Q2) Comment on the nature of trade and exchange in the sixteenth century.

Ans) In the 1600s, European trade changed dramatically. With Ottoman authority developing in the East, Italian businessmen faced challenges in the Eastern Mediterranean. The dominance of Italian merchant-bankers in Asiatic commodity trade, such as spices and cotton, became too suffocating for other merchant communities. The trips and considerable investment in their success show Italy's attempt to break away from its dominance in the eastern trade.


Italian City States

There were two distinct phases in the 16th century when the economies of the Italian states developed:

  1. The first half of the sixteenth century, which was characterised by political strife and war, saw a progressive fall in production capabilities in significant industries like textiles as well as in the overall volume of trade, particularly on the peninsula.

  2. Although there was some recovery in the second half of the century, it was not at the levels of the first. This was primarily due to the fact that goods like silk, which were once monopolised and supplied only by the Italians, had spread to other parts of the continent. The items were no longer exclusively supplied by Italian merchants.


During the sixteenth century, the types of goods that passed through the ports and along the routes of the peninsula did not change signiûcantly; however, what changed were the quantities. In the Mediterranean basin, there was a trade in local products as food products cereals, wine and oil and other commodities which included sea salt from the islands, sugar, raw wool, cotton, alum, dyes, and leather hides. In addition, there was iron, as well as manufactured goods such as textiles from Tuscany and Lombardy, Lombard armaments, books, Venetian glass, and paper.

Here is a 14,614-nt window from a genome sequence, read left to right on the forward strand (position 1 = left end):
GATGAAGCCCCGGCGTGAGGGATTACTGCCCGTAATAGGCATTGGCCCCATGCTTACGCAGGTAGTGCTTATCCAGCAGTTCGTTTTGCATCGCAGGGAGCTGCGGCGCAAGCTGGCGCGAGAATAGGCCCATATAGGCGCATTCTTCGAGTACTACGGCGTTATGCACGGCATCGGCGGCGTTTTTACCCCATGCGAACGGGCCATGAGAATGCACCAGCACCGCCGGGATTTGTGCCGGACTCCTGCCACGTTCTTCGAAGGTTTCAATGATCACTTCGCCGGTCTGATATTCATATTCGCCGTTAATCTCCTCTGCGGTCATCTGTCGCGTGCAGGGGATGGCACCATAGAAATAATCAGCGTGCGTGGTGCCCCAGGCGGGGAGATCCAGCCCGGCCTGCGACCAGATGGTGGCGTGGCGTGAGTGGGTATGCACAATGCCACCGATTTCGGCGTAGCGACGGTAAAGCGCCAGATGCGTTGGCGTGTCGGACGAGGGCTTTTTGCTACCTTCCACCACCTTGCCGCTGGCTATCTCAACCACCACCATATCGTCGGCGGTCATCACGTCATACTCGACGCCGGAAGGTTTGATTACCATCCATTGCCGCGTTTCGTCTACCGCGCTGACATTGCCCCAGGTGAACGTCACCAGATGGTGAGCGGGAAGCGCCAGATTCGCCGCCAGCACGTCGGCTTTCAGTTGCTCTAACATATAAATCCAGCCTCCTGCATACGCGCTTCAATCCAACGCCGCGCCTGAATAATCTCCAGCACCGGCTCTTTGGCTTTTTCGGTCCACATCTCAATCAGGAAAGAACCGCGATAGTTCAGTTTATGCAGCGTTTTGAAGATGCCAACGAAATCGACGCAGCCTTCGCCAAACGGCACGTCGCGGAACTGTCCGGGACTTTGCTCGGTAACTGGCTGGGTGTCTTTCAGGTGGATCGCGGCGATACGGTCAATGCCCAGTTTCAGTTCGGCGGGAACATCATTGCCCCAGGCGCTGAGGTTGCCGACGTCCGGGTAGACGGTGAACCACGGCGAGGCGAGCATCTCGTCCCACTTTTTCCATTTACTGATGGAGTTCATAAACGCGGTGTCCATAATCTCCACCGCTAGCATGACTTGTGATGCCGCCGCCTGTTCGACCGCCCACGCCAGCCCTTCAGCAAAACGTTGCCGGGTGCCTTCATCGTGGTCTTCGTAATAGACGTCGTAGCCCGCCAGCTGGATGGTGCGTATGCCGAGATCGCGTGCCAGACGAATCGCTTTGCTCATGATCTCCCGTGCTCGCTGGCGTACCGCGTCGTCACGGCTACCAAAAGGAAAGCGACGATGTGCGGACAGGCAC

Sixteenth century Italy thus saw many changes that affected practically every sector of economic life. They brought about profound changes in the systems that had sustained the development of the economic and social life of previous centuries. The outcome was a changed equilibrium between the different regions. Some, such as those of the central and northern areas, appeared to regress, at least in comparison with other strong European areas; others managed to find room for great development, as in the case of Genoa, and Venice continued to play an important role, whereas regions in south suffered greatly on account of the wars and conflicts in the eastern Mediterranean on account of rising Ottoman power.



The beginning of the sixteenth century saw the Portuguese traders involving themselves primarily in the trade of Africa and Asia. Great ships were assembled with armed retinues to ensure dominance and encroach over the ancient routes across west and north Africa, which supplied important commodities as bullions, primarily gold. The Portuguese organized the expeditions to the East on an annual basis. At the start of the century, the ships left with cargoes of minerals and metals, including copper, cinnabar, coral, lead, and above all silver and coins.



Spanish investment in Americas was more intensive and consuming than the Portuguese. Unlike the Portuguese, who only desired to create a structure of transference of produce from East to Europe and did not really invest heavily in its possessions in Americas, the Spaniards, undertook long and acrimonious campaigns of conflict and conquest over the indigenous cultures. The result was the Spanish empire which covered most of the explored new world, south of equator. The organization of the inûux of precious metals to Seville certainly left the greatest mark on the sixteenth century, but during that period, colonial policies were developed and pursued that exclusively affected relations between America and Spain; they were later to have consequences for the whole of Europe, reaching far beyond that century.